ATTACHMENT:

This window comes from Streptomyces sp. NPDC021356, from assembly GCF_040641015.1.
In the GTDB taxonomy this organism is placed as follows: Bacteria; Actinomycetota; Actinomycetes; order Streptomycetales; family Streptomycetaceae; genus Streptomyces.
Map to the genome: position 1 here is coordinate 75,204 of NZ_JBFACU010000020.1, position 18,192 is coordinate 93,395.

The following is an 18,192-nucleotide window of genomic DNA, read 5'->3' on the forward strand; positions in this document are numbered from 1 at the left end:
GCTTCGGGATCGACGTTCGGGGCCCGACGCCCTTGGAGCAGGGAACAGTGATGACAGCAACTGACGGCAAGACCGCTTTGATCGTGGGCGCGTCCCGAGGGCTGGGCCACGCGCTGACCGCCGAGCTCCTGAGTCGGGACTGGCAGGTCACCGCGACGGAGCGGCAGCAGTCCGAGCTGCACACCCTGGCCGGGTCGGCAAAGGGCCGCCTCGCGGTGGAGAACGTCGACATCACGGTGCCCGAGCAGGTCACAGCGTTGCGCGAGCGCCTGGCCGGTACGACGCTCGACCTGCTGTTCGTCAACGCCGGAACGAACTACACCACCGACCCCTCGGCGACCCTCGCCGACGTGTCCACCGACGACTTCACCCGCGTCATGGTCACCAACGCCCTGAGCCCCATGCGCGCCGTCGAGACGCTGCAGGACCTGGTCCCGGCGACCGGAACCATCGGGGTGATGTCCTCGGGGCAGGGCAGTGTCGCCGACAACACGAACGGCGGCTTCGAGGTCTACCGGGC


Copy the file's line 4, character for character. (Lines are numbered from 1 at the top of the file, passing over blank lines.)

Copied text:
The following is an 18,192-nucleotide window of genomic DNA, read 5'->3' on the forward strand; positions in this document are numbered from 1 at the left end: